ImageTexT: Interdisciplinary Comics Studies is currently seeking manuscript reviewers with expertise in a variety of areas in comics studies.
ImageTexT publishes solicited and peer-reviewed papers that investigate the material, historical, theoretical, and cultural implications of visual textuality. We seek reviewers with research experience in topics such as (but not limited to) the aesthetics, cognition, production, reception, distribution, and dissemination of comics and other graphic narratives.
Ideal candidates will have previous publication or peer review experience and familiarity with MLA style guidelines.
Please submit CV to email@example.com.
Comics Read but Seldom Seen: Diversity and Representation in Comics and Related Media.
The Graduate Comics Organization at the University of Florida invites applicants to submit proposals to the 12th UF Conference on Comics and Graphic Novels, "Comics Read but Seldom Seen: Diversity and Representation in Comics and Related Media." The conference will be held from Friday, April 10th, 2015 to Sunday, April 12th, 2015. Proposals are due January 1st, 2015.
The analysis of diversity and representation in comic books is an integral and growing part of Comics Studies. For example, in only the past few years, Adilifu Nama published Super Black: American Pop Culture and Black Superheroes (2011), which provides a historical overview of black comic-book superheroes and racial dynamics in superhero comics; Sheena C. Howard and Ronald L. Jackson II edited Black Comics: Politics of Race and Representation (2013), an essay collection which explores representations of race in both comic books and comic strips; and Joseph J. Darowski came out with X-Men and the Mutant Metaphor: Race and Gender in the Comic Books, which examines and tracks race and gender identity in the Uncanny X-Men roster of heroes and villains (2014).
Mainstream comics have been increasingly open to experimenting with diversity in sexuality, race, gender, and disability. Marvel has a new Muslim woman superhero; "traditionally" straight superheroes have been coming out in new universes/continuities; and disability often crosses over into hyperability (as in the cases of Daredevil and Echo, Professor X, Cyborg, and Batgirl/Oracle). However, many of these experiments in diversity have been limited or problematic, and have at times generated controversy (for example, Batwoman's infamously canceled wedding). Alternative and independent comics, from the underground comix scene on, have long been a space for writers and artists to depict diverse characters who do not fit into the narrow mold of the straight, white, cissexual, neurotypical, and able-bodied male hero.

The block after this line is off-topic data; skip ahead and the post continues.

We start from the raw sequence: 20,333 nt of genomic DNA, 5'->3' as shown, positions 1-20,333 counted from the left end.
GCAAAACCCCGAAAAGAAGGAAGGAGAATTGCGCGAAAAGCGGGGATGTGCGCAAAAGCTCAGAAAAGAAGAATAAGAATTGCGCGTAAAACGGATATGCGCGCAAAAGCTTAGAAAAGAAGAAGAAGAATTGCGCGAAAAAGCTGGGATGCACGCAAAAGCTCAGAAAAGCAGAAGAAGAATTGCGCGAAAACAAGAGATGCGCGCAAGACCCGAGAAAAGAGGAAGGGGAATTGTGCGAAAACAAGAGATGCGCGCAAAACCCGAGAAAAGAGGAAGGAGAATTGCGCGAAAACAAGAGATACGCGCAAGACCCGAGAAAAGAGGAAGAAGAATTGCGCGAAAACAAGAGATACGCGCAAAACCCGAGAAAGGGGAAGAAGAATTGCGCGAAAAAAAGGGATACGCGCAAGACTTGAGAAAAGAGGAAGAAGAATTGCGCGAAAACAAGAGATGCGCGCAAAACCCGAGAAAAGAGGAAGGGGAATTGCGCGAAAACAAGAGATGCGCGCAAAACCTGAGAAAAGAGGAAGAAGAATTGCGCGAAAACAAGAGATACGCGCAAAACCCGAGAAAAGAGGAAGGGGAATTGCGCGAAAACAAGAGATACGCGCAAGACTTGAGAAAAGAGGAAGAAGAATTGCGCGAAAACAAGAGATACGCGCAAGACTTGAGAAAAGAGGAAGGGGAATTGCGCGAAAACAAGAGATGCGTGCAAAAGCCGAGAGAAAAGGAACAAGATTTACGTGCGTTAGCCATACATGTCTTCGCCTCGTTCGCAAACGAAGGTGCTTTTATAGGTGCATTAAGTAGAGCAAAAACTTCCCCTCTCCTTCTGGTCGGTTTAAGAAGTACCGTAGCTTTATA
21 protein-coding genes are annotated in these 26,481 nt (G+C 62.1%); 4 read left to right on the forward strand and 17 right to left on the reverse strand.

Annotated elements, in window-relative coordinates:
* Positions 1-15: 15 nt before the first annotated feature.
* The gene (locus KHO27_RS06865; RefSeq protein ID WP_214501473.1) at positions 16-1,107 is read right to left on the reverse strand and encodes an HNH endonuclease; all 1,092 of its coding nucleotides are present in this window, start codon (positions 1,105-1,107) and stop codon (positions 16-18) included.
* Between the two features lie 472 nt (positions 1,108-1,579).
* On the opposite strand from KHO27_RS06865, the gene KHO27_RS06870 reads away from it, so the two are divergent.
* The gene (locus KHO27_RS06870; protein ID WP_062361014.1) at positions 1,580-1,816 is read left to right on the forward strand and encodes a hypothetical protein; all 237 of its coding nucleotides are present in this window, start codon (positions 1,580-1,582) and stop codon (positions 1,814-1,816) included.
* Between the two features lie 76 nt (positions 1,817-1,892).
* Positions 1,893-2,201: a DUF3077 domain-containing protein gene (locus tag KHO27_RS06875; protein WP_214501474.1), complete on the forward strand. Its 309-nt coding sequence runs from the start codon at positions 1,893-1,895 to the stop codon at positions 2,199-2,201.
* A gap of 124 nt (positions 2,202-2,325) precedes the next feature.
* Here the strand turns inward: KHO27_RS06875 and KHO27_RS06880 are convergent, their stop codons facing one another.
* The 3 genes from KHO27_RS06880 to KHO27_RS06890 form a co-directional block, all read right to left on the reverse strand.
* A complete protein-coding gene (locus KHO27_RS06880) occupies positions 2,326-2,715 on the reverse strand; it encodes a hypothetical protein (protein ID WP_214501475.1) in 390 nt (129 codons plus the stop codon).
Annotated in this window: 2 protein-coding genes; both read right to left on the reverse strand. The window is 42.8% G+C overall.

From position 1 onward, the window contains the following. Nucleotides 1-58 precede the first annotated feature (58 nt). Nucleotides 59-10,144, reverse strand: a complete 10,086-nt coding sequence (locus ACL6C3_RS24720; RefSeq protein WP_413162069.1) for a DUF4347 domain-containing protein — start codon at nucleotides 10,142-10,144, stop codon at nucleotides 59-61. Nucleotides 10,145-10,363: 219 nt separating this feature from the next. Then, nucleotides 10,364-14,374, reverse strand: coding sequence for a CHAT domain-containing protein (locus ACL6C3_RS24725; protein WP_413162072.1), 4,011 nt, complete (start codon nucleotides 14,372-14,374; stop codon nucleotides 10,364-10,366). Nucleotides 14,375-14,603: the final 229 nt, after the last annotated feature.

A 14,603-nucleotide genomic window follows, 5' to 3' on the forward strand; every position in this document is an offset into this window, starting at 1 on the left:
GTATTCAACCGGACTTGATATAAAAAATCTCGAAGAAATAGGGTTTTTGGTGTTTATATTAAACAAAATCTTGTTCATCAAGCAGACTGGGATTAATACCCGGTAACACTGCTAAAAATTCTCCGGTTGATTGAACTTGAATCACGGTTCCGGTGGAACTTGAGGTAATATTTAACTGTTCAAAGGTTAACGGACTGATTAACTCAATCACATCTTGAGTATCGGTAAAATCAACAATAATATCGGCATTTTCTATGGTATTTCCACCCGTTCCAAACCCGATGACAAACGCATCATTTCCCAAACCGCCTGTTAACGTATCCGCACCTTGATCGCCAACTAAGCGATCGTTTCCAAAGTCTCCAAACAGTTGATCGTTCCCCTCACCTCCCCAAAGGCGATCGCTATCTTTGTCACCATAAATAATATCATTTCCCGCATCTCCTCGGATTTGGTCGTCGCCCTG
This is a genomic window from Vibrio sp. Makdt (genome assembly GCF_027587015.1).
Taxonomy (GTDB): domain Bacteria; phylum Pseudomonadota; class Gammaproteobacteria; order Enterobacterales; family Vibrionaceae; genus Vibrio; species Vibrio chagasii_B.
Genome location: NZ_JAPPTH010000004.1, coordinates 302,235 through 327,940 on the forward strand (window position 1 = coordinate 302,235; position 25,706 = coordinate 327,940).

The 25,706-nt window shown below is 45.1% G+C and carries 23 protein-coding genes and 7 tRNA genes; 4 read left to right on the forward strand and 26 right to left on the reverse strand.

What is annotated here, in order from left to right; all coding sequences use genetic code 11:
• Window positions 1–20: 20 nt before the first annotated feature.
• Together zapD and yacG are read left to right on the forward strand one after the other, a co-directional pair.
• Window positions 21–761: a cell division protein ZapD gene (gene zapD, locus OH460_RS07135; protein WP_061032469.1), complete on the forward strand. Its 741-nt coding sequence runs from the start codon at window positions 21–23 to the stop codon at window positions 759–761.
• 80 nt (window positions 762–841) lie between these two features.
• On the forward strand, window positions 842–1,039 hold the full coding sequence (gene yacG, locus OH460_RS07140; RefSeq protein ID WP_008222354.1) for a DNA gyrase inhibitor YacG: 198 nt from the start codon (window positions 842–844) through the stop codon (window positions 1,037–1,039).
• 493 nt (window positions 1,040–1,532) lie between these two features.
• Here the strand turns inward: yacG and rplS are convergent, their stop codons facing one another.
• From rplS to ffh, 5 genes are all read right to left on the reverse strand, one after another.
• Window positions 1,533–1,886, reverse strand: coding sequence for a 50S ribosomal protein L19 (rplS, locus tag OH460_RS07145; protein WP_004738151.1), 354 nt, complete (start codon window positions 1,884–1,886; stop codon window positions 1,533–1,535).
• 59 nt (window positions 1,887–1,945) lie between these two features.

The goal of "Comics Read but Seldom Seen” is to celebrate and interrogate the representation of marginalized groups in comics and related media. "Related media” can include film and TV comic-book adaptations (as well as their promotional tie-ins), illustrated blogs, video games, news stories with accompanying photographs, street art, museum exhibits, advertisements, and all other cultural objects which juxtapose image and text to create new meaning. We are looking not only for critiques of those instances where imagetexts fall short in their representations of the marginalized, but also for thoughtful examinations of how and when comics and related media "get it right."
Possible topics may include but are not limited to:
In addition to traditional, 15-20 minute presentations, "Comics Read but Seldom Seen" will also consider discussion panels from multiple presenters coordinating around a central topic or theme.
Proposals should be between 200 and 300 words, and are due January 1, 2015. All proposals should be submitted to Najwa Al-Tabaa at firstname.lastname@example.org.
All content is (c) ImageTexT 2004 - 2010 unless otherwise noted. All authors
and artists retain copyright unless otherwise noted.
All images are used with permission or are permissible under fair use. Please see our legal notice.